From Publishers Weekly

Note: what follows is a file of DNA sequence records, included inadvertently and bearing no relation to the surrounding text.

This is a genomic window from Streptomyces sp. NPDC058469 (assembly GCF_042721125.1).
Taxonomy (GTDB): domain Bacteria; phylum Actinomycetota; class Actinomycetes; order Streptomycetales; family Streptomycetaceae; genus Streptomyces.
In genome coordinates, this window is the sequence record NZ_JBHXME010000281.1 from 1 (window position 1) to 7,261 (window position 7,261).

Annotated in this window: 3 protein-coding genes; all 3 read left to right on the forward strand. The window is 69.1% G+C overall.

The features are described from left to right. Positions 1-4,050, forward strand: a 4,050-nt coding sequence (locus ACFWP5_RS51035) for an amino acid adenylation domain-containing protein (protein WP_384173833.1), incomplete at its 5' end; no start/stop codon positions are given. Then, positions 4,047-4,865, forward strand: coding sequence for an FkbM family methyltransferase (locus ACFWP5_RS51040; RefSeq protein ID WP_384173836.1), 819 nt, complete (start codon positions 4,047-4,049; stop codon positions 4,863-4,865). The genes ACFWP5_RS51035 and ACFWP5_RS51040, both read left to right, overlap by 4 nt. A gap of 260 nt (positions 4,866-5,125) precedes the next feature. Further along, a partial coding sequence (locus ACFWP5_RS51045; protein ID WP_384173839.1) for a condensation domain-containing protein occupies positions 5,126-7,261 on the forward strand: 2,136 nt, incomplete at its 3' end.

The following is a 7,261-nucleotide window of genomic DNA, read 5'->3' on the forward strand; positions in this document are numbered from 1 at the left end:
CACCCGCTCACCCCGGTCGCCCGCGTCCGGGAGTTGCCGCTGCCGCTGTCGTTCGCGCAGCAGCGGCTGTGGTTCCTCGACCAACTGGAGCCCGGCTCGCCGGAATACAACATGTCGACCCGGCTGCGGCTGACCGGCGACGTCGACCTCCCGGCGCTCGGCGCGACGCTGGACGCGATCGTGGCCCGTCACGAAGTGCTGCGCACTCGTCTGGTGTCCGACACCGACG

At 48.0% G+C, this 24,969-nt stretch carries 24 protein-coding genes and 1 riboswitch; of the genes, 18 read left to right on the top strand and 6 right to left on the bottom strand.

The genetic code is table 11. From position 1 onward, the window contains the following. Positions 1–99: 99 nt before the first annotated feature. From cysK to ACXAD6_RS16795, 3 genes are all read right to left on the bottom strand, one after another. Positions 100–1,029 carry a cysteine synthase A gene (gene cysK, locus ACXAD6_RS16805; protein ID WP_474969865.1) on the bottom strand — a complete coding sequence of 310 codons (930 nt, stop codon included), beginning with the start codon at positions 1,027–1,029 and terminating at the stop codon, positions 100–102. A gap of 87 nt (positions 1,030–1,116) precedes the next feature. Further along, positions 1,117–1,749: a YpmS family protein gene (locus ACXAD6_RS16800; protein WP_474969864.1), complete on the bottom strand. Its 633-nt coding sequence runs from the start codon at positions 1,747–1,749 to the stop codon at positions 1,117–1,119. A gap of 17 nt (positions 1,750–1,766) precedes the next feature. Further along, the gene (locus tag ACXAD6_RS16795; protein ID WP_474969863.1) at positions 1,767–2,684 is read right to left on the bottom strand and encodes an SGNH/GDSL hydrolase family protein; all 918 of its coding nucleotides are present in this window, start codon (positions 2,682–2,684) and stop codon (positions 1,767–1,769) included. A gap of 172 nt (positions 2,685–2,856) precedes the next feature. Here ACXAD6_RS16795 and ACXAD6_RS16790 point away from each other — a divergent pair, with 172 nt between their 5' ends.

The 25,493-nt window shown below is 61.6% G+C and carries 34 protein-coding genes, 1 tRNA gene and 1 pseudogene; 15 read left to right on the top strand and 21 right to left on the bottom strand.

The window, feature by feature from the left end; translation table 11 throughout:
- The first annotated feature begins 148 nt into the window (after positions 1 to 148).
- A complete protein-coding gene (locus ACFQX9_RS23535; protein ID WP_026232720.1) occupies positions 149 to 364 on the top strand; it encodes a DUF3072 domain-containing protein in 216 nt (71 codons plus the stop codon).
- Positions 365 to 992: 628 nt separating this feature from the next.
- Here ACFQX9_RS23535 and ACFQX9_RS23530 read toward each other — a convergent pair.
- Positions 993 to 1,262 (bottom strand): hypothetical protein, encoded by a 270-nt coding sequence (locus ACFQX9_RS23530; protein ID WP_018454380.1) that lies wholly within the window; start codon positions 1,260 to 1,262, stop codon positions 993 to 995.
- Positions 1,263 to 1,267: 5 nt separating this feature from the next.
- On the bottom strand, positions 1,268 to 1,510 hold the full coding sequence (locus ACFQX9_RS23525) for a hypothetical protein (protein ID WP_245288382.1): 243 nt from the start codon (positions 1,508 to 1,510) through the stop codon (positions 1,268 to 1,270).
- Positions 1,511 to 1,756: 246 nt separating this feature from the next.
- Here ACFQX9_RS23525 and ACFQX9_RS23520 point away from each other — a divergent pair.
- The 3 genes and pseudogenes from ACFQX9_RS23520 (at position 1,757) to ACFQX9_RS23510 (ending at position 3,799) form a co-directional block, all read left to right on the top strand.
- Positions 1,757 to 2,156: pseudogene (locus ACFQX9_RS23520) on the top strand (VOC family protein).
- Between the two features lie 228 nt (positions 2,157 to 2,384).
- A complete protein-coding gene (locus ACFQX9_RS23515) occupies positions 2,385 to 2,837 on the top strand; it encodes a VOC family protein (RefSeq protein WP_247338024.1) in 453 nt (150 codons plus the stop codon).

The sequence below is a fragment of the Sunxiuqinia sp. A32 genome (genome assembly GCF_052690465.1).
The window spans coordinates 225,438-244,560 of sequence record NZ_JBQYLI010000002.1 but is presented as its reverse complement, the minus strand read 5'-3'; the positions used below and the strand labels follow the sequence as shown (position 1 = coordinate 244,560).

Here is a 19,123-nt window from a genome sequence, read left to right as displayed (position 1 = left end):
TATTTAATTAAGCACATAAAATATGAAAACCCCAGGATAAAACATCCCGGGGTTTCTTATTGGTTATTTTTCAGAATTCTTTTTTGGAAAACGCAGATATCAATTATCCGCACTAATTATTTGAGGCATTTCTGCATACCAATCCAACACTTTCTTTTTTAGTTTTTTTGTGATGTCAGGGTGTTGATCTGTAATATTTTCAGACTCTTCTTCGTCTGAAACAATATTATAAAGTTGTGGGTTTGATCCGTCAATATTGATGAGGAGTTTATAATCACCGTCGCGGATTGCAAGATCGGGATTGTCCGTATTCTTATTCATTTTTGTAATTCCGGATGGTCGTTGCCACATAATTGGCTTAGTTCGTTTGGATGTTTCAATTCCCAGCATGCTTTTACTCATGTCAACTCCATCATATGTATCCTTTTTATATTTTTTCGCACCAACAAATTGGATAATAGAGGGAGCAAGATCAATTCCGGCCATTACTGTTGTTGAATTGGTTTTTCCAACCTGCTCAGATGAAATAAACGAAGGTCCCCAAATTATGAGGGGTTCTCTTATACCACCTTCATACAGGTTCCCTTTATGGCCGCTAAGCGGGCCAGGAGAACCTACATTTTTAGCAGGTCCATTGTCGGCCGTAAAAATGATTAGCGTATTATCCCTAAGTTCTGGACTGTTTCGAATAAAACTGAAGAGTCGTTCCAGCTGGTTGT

In his innovative 1990 book, Survivors, nature photographer Balog used the conventions of fashion photography to make portraits of endangered species: he posed a mandrill on a stool, for example, and snapped a Florida panther against a white sheet. It was a method that simultaneously highlighted their individuality as creatures and their status as threatened species. Later, he began to photograph trees that way, using cranes to hoist giant white backdrops and capturing oaks and cottonwoods against their clean billowing lines. But, as Friend writes in his introduction, Balog wasn't fully satisfied, and eventually, he hit upon the method highlighted in this book: multiple digital photographs snapped from hundreds of angles and then arranged into a composite photograph that combines pure, detailed realism with the playful dynamism of cubism. The portraits gathered here are a stunning tribute to majestic trees across America, and paired mini-essays offer a wealth of tree trivia. Readers will learn that chlorophyll and blood are "nearly identical substances" differing "by only a single atom out of the 137 atoms in each of their molecular structures," and that lightning strikes oak more than any other species of tree. Those who imagined arboreal photography as a leisurely process will revise their opinions upon reading about Balog's efforts to photograph the coastal redwood nicknamed the Stratosphere Giant. Strung up in a "sort of Tyrolean traverse" 35 stories up and buffeted by winds, Balog took photos while fearing for his life. The end result: 814 frames, taken from the top all the way down, which he then assembled into a single giant mosaic photograph (in this book, it's a fold-out three-pager). It's a mind-boggling image-one of many in this gorgeous volume.
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